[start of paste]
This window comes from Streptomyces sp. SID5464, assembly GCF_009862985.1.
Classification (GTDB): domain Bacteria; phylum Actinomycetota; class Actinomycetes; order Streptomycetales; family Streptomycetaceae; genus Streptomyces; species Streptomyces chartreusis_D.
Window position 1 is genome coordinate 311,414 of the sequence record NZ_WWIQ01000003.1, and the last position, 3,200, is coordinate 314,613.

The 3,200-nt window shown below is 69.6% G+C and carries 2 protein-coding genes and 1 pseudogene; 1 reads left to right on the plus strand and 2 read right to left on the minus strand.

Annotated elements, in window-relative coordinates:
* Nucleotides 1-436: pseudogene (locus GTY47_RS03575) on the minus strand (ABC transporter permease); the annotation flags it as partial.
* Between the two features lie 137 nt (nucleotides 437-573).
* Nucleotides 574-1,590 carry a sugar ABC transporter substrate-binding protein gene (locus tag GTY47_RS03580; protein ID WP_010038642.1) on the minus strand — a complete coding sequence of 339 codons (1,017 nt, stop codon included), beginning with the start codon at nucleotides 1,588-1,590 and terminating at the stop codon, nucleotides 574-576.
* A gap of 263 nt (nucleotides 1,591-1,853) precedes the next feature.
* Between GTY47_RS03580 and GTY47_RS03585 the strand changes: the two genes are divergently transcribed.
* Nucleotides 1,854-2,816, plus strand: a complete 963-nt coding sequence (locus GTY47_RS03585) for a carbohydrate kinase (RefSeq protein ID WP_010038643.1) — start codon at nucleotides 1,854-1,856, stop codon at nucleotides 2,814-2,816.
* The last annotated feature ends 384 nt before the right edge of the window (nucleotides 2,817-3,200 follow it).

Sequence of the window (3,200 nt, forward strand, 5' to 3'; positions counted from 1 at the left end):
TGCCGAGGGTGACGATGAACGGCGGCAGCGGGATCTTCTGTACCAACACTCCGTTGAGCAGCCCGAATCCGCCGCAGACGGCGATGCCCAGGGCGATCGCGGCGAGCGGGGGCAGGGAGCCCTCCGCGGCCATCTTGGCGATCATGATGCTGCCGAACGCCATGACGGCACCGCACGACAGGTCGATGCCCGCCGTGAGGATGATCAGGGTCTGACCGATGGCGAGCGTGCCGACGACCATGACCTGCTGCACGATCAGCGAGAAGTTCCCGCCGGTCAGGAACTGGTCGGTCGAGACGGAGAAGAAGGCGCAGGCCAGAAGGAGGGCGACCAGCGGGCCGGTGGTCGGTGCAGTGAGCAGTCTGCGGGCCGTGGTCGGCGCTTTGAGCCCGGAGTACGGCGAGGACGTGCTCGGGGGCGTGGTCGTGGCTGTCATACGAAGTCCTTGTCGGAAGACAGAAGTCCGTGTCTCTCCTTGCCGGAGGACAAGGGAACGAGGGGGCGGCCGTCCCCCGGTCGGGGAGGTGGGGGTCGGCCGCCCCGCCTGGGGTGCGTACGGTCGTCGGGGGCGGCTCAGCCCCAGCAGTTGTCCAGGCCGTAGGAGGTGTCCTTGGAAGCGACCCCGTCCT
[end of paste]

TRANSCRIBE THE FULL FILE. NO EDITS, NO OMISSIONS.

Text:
This window comes from Streptomyces sp. SID5464, assembly GCF_009862985.1.
Classification (GTDB): domain Bacteria; phylum Actinomycetota; class Actinomycetes; order Streptomycetales; family Streptomycetaceae; genus Streptomyces; species Streptomyces chartreusis_D.
Window position 1 is genome coordinate 311,414 of the sequence record NZ_WWIQ01000003.1, and the last position, 3,200, is coordinate 314,613.

The 3,200-nt window shown below is 69.6% G+C and carries 2 protein-coding genes and 1 pseudogene; 1 reads left to right on the plus strand and 2 read right to left on the minus strand.

Annotated elements, in window-relative coordinates:
* Nucleotides 1-436: pseudogene (locus GTY47_RS03575) on the minus strand (ABC transporter permease); the annotation flags it as partial.
* Between the two features lie 137 nt (nucleotides 437-573).
* Nucleotides 574-1,590 carry a sugar ABC transporter substrate-binding protein gene (locus tag GTY47_RS03580; protein ID WP_010038642.1) on the minus strand — a complete coding sequence of 339 codons (1,017 nt, stop codon included), beginning with the start codon at nucleotides 1,588-1,590 and terminating at the stop codon, nucleotides 574-576.
* A gap of 263 nt (nucleotides 1,591-1,853) precedes the next feature.
* Between GTY47_RS03580 and GTY47_RS03585 the strand changes: the two genes are divergently transcribed.
* Nucleotides 1,854-2,816, plus strand: a complete 963-nt coding sequence (locus GTY47_RS03585) for a carbohydrate kinase (RefSeq protein ID WP_010038643.1) — start codon at nucleotides 1,854-1,856, stop codon at nucleotides 2,814-2,816.
* The last annotated feature ends 384 nt before the right edge of the window (nucleotides 2,817-3,200 follow it).

Sequence of the window (3,200 nt, forward strand, 5' to 3'; positions counted from 1 at the left end):
TGCCGAGGGTGACGATGAACGGCGGCAGCGGGATCTTCTGTACCAACACTCCGTTGAGCAGCCCGAATCCGCCGCAGACGGCGATGCCCAGGGCGATCGCGGCGAGCGGGGGCAGGGAGCCCTCCGCGGCCATCTTGGCGATCATGATGCTGCCGAACGCCATGACGGCACCGCACGACAGGTCGATGCCCGCCGTGAGGATGATCAGGGTCTGACCGATGGCGAGCGTGCCGACGACCATGACCTGCTGCACGATCAGCGAGAAGTTCCCGCCGGTCAGGAACTGGTCGGTCGAGACGGAGAAGAAGGCGCAGGCCAGAAGGAGGGCGACCAGCGGGCCGGTGGTCGGTGCAGTGAGCAGTCTGCGGGCCGTGGTCGGCGCTTTGAGCCCGGAGTACGGCGAGGACGTGCTCGGGGGCGTGGTCGTGGCTGTCATACGAAGTCCTTGTCGGAAGACAGAAGTCCGTGTCTCTCCTTGCCGGAGGACAAGGGAACGAGGGGGCGGCCGTCCCCCGGTCGGGGAGGTGGGGGTCGGCCGCCCCGCCTGGGGTGCGTACGGTCGTCGGGGGCGGCTCAGCCCCAGCAGTTGTCCAGGCCGTAGGAGGTGTCCTTGGAAGCGACCCCGTCCT